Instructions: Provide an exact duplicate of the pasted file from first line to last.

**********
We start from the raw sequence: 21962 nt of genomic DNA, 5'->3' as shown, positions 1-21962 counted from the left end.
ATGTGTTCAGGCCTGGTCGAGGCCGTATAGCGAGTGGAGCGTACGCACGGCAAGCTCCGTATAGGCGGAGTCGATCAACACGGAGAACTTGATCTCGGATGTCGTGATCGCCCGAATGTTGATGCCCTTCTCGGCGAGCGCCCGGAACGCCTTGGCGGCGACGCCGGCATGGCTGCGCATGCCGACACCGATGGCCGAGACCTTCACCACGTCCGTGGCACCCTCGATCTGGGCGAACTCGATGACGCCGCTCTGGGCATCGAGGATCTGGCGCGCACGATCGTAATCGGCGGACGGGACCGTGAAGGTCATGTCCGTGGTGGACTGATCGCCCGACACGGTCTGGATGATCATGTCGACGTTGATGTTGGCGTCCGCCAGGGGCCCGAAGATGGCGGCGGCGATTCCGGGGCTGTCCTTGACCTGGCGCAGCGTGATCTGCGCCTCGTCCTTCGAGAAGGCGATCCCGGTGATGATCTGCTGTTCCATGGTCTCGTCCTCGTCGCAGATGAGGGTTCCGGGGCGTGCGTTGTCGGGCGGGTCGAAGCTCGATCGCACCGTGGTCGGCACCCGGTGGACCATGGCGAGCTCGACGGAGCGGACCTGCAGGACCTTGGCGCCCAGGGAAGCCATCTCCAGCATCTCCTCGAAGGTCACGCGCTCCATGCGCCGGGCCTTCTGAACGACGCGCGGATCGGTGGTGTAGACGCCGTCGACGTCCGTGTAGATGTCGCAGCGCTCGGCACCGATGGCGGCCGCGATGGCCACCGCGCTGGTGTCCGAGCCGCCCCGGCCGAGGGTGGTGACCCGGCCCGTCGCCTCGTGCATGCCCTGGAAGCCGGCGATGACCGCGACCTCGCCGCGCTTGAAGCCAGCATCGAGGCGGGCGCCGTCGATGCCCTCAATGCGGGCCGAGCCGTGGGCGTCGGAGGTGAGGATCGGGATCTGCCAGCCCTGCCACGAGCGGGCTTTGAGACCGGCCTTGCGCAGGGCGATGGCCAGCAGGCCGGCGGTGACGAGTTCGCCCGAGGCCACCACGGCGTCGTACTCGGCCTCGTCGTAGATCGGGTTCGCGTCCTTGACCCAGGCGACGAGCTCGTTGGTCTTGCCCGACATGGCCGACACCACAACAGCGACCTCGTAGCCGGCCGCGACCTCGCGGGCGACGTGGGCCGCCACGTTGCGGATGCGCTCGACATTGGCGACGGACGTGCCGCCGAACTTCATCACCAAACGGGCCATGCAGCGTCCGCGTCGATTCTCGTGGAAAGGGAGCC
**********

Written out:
We start from the raw sequence: 21962 nt of genomic DNA, 5'->3' as shown, positions 1-21962 counted from the left end.
ATGTGTTCAGGCCTGGTCGAGGCCGTATAGCGAGTGGAGCGTACGCACGGCAAGCTCCGTATAGGCGGAGTCGATCAACACGGAGAACTTGATCTCGGATGTCGTGATCGCCCGAATGTTGATGCCCTTCTCGGCGAGCGCCCGGAACGCCTTGGCGGCGACGCCGGCATGGCTGCGCATGCCGACACCGATGGCCGAGACCTTCACCACGTCCGTGGCACCCTCGATCTGGGCGAACTCGATGACGCCGCTCTGGGCATCGAGGATCTGGCGCGCACGATCGTAATCGGCGGACGGGACCGTGAAGGTCATGTCCGTGGTGGACTGATCGCCCGACACGGTCTGGATGATCATGTCGACGTTGATGTTGGCGTCCGCCAGGGGCCCGAAGATGGCGGCGGCGATTCCGGGGCTGTCCTTGACCTGGCGCAGCGTGATCTGCGCCTCGTCCTTCGAGAAGGCGATCCCGGTGATGATCTGCTGTTCCATGGTCTCGTCCTCGTCGCAGATGAGGGTTCCGGGGCGTGCGTTGTCGGGCGGGTCGAAGCTCGATCGCACCGTGGTCGGCACCCGGTGGACCATGGCGAGCTCGACGGAGCGGACCTGCAGGACCTTGGCGCCCAGGGAAGCCATCTCCAGCATCTCCTCGAAGGTCACGCGCTCCATGCGCCGGGCCTTCTGAACGACGCGCGGATCGGTGGTGTAGACGCCGTCGACGTCCGTGTAGATGTCGCAGCGCTCGGCACCGATGGCGGCCGCGATGGCCACCGCGCTGGTGTCCGAGCCGCCCCGGCCGAGGGTGGTGACCCGGCCCGTCGCCTCGTGCATGCCCTGGAAGCCGGCGATGACCGCGACCTCGCCGCGCTTGAAGCCAGCATCGAGGCGGGCGCCGTCGATGCCCTCAATGCGGGCCGAGCCGTGGGCGTCGGAGGTGAGGATCGGGATCTGCCAGCCCTGCCACGAGCGGGCTTTGAGACCGGCCTTGCGCAGGGCGATGGCCAGCAGGCCGGCGGTGACGAGTTCGCCCGAGGCCACCACGGCGTCGTACTCGGCCTCGTCGTAGATCGGGTTCGCGTCCTTGACCCAGGCGACGAGCTCGTTGGTCTTGCCCGACATGGCCGACACCACAACAGCGACCTCGTAGCCGGCCGCGACCTCGCGGGCGACGTGGGCCGCCACGTTGCGGATGCGCTCGACATTGGCGACGGACGTGCCGCCGAACTTCATCACCAAACGGGCCATGCAGCGTCCGCGTCGATTCTCGTGGAAAGGGAGCC